A firefighter responds to fire and medical emergencies. They also work with hazardous materials and clean up chemical or oil spills to control them. Firefighters are usually first responders. Therefore, they may work closely with police personal and additional emergency crew members as they arrive on site.
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How to Become a Firefighter
To become a firefighter, you need a high school diploma or equivalent. Next, you would attain a vocational certification in firefighting or an associate’s degree in fire science. You must also pass written and physical tests and pass a series of interviews. An emergency medical technician certification (EMT) is also needed as you would also be trained to provide medical assistance. The length of time it takes to become a firefighter will depend on whether you pursue an associate’s degree or certification. Some candidates continue their education past their associate’s degree to earn a four-year degree in fire science and may also take the courses necessary to become a paramedic to give them an edge over other candidates.
Job Description of a Firefighter
Firefighters typically work at a fire station when not on an emergency. They sleep and eat there and remain on call during shifts of possibly up to 24 hours. The work is considered dangerous and long hours are often required. A firefighter must be physically fit in order to lift, climb, move heavy objects, run and balance. They must be able to get important information through strong listening and communication skills and be quick to recognize a potential problem.
Firefighters must also be able to communicate valuable information to co-workers, supervisors, or medical and police people. The competition is strong and physically fit people with high test scores in addition to paramedic training would hold an advantage in this job market.
Firefighter Career Video Transcript
Courage, strength, and a cool head under pressure are some of the most important qualities needed by firefighters. Firefighters control and put out fires, and respond to crisis situations where life and the environment are at risk. Firefighters enter burning buildings to extinguish fires and rescue people, sometimes carrying them. They connect hoses to hydrants, operate pumps, climb ladders, and use other tools to break through debris. The majority of calls they receive are for medical emergencies, so many firefighters also provide medical attention.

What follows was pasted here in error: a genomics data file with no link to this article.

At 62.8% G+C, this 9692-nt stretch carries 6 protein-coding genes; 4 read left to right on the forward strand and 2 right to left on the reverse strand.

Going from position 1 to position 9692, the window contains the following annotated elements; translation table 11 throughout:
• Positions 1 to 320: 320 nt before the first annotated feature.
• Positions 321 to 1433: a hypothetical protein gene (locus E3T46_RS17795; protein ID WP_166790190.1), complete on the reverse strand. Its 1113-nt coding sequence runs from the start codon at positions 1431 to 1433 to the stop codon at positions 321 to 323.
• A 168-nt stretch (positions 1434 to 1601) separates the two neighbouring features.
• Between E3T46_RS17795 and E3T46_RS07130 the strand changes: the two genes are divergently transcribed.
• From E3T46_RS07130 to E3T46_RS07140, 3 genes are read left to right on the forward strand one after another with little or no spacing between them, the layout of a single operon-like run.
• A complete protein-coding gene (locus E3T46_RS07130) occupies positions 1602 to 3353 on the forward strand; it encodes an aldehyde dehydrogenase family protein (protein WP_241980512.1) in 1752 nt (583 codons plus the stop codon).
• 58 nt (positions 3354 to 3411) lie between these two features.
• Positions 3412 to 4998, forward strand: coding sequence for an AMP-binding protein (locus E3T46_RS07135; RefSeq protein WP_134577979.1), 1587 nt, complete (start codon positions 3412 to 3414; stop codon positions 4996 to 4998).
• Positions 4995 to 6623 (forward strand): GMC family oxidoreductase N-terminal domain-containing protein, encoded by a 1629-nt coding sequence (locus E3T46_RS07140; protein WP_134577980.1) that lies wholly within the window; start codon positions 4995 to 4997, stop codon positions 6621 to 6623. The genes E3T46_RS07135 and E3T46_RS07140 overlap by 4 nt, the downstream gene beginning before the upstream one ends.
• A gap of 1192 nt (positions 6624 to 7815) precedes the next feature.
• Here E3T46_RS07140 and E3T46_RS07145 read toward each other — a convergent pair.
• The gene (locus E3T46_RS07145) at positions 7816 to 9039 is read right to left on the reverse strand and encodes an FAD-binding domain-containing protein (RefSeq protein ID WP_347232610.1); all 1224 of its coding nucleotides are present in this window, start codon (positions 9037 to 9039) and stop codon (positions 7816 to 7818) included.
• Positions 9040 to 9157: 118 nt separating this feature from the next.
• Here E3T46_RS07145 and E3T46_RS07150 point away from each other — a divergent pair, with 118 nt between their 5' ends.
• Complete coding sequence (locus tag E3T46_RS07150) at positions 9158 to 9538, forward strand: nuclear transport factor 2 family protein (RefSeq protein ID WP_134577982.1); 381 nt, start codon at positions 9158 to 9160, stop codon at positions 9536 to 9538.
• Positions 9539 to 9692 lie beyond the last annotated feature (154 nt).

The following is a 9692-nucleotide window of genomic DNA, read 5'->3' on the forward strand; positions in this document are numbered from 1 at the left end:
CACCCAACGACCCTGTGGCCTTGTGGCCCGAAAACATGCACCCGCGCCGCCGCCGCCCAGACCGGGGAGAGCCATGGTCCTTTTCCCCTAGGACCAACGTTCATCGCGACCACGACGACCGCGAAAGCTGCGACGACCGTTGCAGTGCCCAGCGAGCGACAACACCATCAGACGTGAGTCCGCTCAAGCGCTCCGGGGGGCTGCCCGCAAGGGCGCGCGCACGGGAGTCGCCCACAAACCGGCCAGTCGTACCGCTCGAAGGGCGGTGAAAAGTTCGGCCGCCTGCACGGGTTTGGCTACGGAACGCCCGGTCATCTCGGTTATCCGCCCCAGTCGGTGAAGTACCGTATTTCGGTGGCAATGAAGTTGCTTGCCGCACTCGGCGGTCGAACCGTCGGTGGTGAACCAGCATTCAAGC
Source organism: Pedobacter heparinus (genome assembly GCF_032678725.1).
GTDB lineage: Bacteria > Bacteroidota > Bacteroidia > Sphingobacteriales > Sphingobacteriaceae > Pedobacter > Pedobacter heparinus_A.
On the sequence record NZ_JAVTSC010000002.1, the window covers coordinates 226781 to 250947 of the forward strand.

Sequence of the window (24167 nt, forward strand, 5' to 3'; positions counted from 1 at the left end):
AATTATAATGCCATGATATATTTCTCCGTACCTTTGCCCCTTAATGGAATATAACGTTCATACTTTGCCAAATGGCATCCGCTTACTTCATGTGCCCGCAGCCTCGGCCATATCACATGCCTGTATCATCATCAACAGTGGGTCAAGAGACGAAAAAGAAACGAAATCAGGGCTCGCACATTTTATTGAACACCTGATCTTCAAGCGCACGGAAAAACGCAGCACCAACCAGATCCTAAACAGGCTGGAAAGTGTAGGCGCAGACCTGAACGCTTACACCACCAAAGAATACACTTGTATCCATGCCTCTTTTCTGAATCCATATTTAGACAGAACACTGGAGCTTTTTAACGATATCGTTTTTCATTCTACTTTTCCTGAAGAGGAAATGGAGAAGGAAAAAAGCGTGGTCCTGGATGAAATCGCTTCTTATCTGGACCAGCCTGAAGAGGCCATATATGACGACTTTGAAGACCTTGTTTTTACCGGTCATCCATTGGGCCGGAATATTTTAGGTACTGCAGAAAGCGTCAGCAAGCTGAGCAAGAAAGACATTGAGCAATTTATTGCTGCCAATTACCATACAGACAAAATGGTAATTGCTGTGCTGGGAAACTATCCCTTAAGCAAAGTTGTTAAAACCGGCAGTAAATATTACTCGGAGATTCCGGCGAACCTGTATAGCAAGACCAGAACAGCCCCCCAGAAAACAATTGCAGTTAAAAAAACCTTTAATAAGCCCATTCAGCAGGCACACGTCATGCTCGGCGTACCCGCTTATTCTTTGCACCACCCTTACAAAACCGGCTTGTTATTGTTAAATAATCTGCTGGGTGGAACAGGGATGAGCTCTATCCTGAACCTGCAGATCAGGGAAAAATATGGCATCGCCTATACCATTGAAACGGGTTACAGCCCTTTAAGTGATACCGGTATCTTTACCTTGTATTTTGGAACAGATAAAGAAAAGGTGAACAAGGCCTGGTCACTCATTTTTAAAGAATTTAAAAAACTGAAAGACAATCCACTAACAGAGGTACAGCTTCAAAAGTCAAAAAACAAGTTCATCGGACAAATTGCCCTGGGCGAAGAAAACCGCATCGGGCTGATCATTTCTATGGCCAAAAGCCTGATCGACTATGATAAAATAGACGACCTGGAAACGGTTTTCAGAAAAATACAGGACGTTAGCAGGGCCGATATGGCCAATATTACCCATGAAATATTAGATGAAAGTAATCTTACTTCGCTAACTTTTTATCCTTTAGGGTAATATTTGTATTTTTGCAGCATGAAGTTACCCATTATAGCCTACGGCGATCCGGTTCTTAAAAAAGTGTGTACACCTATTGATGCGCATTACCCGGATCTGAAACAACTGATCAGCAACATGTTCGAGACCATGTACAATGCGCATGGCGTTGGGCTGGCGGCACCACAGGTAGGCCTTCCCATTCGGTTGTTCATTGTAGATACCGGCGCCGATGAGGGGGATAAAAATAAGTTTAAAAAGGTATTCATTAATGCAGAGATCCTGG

Some firefighters clean up hazardous materials, such as oil spills and chemical accidents, while others are specially trained to control forest fires. Most firefighters work for local governments. Some work for federal and state governments, or at airports, chemical plants, and other industrial sites. Volunteer firefighters serve the same roles as paid firefighters and account for a large portion of the workforce in this field. Firefighters’ schedules are typically on duty at the fire station for 24 hours at a time, then off for 48 to 72 hours.
Wild land firefighters may work for extended periods to get a forest fire under control. Firefighters have one of the highest rates of injuries and illnesses of all occupations. They must wear heavy, hot protective gear. Firefighters typically need a high school diploma, valid driver’s license, and an emergency medical technician certification. Candidates must successfully complete interviews, written and physical fitness tests, fire academy training, and, once hired, they must pass random drug tests.
Bureau of Labor Statistics, U.S. Department of Labor, Occupational Outlook Handbook, Firefighters.
National Center for O*NET Development. 33-2011.00. O*NET OnLine.
The career video is in the public domain from the U. S. Department of Labor, Employment and Training Administration.